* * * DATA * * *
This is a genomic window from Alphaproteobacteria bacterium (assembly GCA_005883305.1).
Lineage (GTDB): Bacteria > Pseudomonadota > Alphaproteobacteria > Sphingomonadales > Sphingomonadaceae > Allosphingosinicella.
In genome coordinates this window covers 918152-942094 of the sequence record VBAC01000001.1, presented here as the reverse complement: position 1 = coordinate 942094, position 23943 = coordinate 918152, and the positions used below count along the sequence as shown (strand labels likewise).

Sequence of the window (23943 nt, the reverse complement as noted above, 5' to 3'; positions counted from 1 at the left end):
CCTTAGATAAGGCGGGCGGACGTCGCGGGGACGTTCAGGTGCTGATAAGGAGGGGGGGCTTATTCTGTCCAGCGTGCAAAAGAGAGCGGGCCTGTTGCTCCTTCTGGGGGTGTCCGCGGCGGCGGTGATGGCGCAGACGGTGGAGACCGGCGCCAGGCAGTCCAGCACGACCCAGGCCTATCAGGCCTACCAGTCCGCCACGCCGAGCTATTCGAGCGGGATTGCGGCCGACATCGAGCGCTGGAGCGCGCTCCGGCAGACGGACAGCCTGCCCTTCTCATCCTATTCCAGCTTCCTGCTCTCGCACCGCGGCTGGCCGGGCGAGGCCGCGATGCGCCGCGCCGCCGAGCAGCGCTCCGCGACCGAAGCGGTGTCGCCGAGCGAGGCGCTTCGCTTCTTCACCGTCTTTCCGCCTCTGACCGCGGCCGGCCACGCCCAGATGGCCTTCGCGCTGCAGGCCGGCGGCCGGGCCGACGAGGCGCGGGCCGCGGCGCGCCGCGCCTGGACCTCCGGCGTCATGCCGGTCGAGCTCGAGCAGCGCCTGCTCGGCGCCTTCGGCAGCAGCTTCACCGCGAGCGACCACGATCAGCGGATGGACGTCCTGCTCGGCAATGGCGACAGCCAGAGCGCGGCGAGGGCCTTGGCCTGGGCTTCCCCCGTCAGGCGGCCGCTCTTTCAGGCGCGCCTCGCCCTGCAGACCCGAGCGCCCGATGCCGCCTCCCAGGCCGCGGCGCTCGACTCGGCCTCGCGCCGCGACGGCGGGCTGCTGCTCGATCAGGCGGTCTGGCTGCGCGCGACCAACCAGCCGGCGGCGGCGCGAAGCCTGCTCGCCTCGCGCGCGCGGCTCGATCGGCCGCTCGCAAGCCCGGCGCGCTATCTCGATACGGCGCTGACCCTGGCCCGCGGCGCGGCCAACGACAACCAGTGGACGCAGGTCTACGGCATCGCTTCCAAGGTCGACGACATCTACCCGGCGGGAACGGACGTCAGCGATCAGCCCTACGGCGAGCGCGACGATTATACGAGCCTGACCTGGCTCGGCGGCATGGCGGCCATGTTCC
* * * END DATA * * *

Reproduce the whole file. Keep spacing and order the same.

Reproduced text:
This is a genomic window from Alphaproteobacteria bacterium (assembly GCA_005883305.1).
Lineage (GTDB): Bacteria > Pseudomonadota > Alphaproteobacteria > Sphingomonadales > Sphingomonadaceae > Allosphingosinicella.
In genome coordinates this window covers 918152-942094 of the sequence record VBAC01000001.1, presented here as the reverse complement: position 1 = coordinate 942094, position 23943 = coordinate 918152, and the positions used below count along the sequence as shown (strand labels likewise).

Sequence of the window (23943 nt, the reverse complement as noted above, 5' to 3'; positions counted from 1 at the left end):
CCTTAGATAAGGCGGGCGGACGTCGCGGGGACGTTCAGGTGCTGATAAGGAGGGGGGGCTTATTCTGTCCAGCGTGCAAAAGAGAGCGGGCCTGTTGCTCCTTCTGGGGGTGTCCGCGGCGGCGGTGATGGCGCAGACGGTGGAGACCGGCGCCAGGCAGTCCAGCACGACCCAGGCCTATCAGGCCTACCAGTCCGCCACGCCGAGCTATTCGAGCGGGATTGCGGCCGACATCGAGCGCTGGAGCGCGCTCCGGCAGACGGACAGCCTGCCCTTCTCATCCTATTCCAGCTTCCTGCTCTCGCACCGCGGCTGGCCGGGCGAGGCCGCGATGCGCCGCGCCGCCGAGCAGCGCTCCGCGACCGAAGCGGTGTCGCCGAGCGAGGCGCTTCGCTTCTTCACCGTCTTTCCGCCTCTGACCGCGGCCGGCCACGCCCAGATGGCCTTCGCGCTGCAGGCCGGCGGCCGGGCCGACGAGGCGCGGGCCGCGGCGCGCCGCGCCTGGACCTCCGGCGTCATGCCGGTCGAGCTCGAGCAGCGCCTGCTCGGCGCCTTCGGCAGCAGCTTCACCGCGAGCGACCACGATCAGCGGATGGACGTCCTGCTCGGCAATGGCGACAGCCAGAGCGCGGCGAGGGCCTTGGCCTGGGCTTCCCCCGTCAGGCGGCCGCTCTTTCAGGCGCGCCTCGCCCTGCAGACCCGAGCGCCCGATGCCGCCTCCCAGGCCGCGGCGCTCGACTCGGCCTCGCGCCGCGACGGCGGGCTGCTGCTCGATCAGGCGGTCTGGCTGCGCGCGACCAACCAGCCGGCGGCGGCGCGAAGCCTGCTCGCCTCGCGCGCGCGGCTCGATCGGCCGCTCGCAAGCCCGGCGCGCTATCTCGATACGGCGCTGACCCTGGCCCGCGGCGCGGCCAACGACAACCAGTGGACGCAGGTCTACGGCATCGCTTCCAAGGTCGACGACATCTACCCGGCGGGAACGGACGTCAGCGATCAGCCCTACGGCGAGCGCGACGATTATACGAGCCTGACCTGGCTCGGCGGCATGGCGGCCATGTTCC